When a family she had known for years came to visit her in hospice care to say goodbye, including a transgender child who had been struggling, Rorex used the opportunity to offer one last helping hand to the community whose fight she shared for most of her adult life.
“Clela counseled the parents. She told them they were strong enough to figure out how to do this — that they were good parents. She connected them with resources, and made sure the child was connected with resources,” Moore said. “Clela texted me that night and I told her, ‘Your work is obviously not done. Keep going.’”
Rorex died the following week. But her final moments underscored the tide-shifting LGBTQ ally’s commitment to those who were so intimately on her heart.
“Her last three acts were making sure that a trans man who just had his baby got a present in the mail, and that another trans person who was homeless got $100 sent to them — and counseling that family,” Moore said. “That’s how she went out: thinking about others.”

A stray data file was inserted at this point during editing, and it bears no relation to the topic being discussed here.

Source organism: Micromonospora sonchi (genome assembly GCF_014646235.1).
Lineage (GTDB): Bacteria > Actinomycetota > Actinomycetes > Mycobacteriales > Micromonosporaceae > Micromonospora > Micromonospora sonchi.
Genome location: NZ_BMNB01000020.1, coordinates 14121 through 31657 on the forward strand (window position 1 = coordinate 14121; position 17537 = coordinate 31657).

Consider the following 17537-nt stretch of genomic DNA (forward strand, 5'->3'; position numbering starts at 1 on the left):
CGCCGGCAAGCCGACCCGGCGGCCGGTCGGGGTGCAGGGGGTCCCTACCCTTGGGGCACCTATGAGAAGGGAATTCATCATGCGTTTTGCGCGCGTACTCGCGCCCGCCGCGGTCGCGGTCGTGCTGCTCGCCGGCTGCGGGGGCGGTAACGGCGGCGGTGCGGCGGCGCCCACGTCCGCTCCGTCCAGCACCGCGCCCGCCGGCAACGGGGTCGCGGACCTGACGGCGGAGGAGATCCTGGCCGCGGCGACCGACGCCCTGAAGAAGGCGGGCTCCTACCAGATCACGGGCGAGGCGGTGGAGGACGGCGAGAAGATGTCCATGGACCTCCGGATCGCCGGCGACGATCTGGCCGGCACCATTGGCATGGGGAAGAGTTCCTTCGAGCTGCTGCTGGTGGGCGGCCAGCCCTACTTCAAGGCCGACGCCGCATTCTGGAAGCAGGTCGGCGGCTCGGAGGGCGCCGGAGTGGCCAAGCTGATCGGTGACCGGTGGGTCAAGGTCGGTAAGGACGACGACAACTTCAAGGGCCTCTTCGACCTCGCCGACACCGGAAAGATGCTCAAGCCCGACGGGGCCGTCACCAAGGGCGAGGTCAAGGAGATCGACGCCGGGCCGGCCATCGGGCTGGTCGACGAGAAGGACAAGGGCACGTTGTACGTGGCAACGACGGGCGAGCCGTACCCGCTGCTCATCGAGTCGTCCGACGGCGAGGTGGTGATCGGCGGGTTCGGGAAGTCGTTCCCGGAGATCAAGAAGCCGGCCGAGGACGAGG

When asked what lessons can be learned from Rorex’s allyship, Moore emphasizes the late history maker’s penchant for showing up and putting in the work. “Even if something is scary — if you know it’s the right thing to do, you do it.”
Lastly, Moore highlights the fact that Rorex “didn’t know any gay people” before the pivotal spring of 1975 when she signed that first marriage license for two men from Colorado Springs — 40 years before the Supreme Court would follow suit by making marriage equality the law of the land. “This wasn’t about political activism. It was about basic human decency,” she said. “And she ended up with the LGBTQ community as her family.”